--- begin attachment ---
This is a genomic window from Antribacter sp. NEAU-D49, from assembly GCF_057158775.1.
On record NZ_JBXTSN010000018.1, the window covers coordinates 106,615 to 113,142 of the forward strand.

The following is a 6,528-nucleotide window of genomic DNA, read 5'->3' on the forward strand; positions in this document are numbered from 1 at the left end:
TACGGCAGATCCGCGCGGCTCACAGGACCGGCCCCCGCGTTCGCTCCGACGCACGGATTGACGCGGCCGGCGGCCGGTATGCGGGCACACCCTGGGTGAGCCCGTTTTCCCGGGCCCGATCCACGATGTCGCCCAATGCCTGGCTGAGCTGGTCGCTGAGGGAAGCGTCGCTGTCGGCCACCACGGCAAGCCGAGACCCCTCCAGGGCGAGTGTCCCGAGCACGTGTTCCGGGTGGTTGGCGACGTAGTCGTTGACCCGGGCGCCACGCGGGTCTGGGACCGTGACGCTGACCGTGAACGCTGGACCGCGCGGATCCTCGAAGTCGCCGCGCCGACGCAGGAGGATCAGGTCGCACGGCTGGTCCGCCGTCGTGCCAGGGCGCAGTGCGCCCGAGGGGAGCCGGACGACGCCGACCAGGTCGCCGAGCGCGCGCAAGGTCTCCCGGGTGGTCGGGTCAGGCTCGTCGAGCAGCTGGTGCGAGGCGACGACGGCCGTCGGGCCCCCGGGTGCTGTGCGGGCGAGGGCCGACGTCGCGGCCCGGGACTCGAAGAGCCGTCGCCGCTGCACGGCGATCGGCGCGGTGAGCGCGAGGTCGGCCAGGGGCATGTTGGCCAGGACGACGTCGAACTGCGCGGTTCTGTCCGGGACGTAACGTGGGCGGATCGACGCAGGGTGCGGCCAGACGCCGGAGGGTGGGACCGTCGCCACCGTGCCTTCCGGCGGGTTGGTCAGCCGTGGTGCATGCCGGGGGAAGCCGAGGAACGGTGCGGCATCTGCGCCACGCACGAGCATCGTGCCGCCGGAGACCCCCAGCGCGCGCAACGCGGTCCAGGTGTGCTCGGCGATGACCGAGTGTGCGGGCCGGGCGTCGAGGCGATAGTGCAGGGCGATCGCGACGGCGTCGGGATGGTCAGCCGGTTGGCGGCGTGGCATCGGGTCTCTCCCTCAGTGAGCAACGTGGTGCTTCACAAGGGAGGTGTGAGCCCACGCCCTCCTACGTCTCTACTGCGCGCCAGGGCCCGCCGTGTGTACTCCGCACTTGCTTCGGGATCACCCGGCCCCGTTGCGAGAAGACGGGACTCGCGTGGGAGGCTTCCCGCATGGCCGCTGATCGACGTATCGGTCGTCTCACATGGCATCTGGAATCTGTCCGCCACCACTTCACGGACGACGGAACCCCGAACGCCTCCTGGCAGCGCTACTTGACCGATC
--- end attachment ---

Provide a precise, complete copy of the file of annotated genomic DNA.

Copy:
This is a genomic window from Antribacter sp. NEAU-D49, from assembly GCF_057158775.1.
On record NZ_JBXTSN010000018.1, the window covers coordinates 106,615 to 113,142 of the forward strand.

The following is a 6,528-nucleotide window of genomic DNA, read 5'->3' on the forward strand; positions in this document are numbered from 1 at the left end:
TACGGCAGATCCGCGCGGCTCACAGGACCGGCCCCCGCGTTCGCTCCGACGCACGGATTGACGCGGCCGGCGGCCGGTATGCGGGCACACCCTGGGTGAGCCCGTTTTCCCGGGCCCGATCCACGATGTCGCCCAATGCCTGGCTGAGCTGGTCGCTGAGGGAAGCGTCGCTGTCGGCCACCACGGCAAGCCGAGACCCCTCCAGGGCGAGTGTCCCGAGCACGTGTTCCGGGTGGTTGGCGACGTAGTCGTTGACCCGGGCGCCACGCGGGTCTGGGACCGTGACGCTGACCGTGAACGCTGGACCGCGCGGATCCTCGAAGTCGCCGCGCCGACGCAGGAGGATCAGGTCGCACGGCTGGTCCGCCGTCGTGCCAGGGCGCAGTGCGCCCGAGGGGAGCCGGACGACGCCGACCAGGTCGCCGAGCGCGCGCAAGGTCTCCCGGGTGGTCGGGTCAGGCTCGTCGAGCAGCTGGTGCGAGGCGACGACGGCCGTCGGGCCCCCGGGTGCTGTGCGGGCGAGGGCCGACGTCGCGGCCCGGGACTCGAAGAGCCGTCGCCGCTGCACGGCGATCGGCGCGGTGAGCGCGAGGTCGGCCAGGGGCATGTTGGCCAGGACGACGTCGAACTGCGCGGTTCTGTCCGGGACGTAACGTGGGCGGATCGACGCAGGGTGCGGCCAGACGCCGGAGGGTGGGACCGTCGCCACCGTGCCTTCCGGCGGGTTGGTCAGCCGTGGTGCATGCCGGGGGAAGCCGAGGAACGGTGCGGCATCTGCGCCACGCACGAGCATCGTGCCGCCGGAGACCCCCAGCGCGCGCAACGCGGTCCAGGTGTGCTCGGCGATGACCGAGTGTGCGGGCCGGGCGTCGAGGCGATAGTGCAGGGCGATCGCGACGGCGTCGGGATGGTCAGCCGGTTGGCGGCGTGGCATCGGGTCTCTCCCTCAGTGAGCAACGTGGTGCTTCACAAGGGAGGTGTGAGCCCACGCCCTCCTACGTCTCTACTGCGCGCCAGGGCCCGCCGTGTGTACTCCGCACTTGCTTCGGGATCACCCGGCCCCGTTGCGAGAAGACGGGACTCGCGTGGGAGGCTTCCCGCATGGCCGCTGATCGACGTATCGGTCGTCTCACATGGCATCTGGAATCTGTCCGCCACCACTTCACGGACGACGGAACCCCGAACGCCTCCTGGCAGCGCTACTTGACCGATC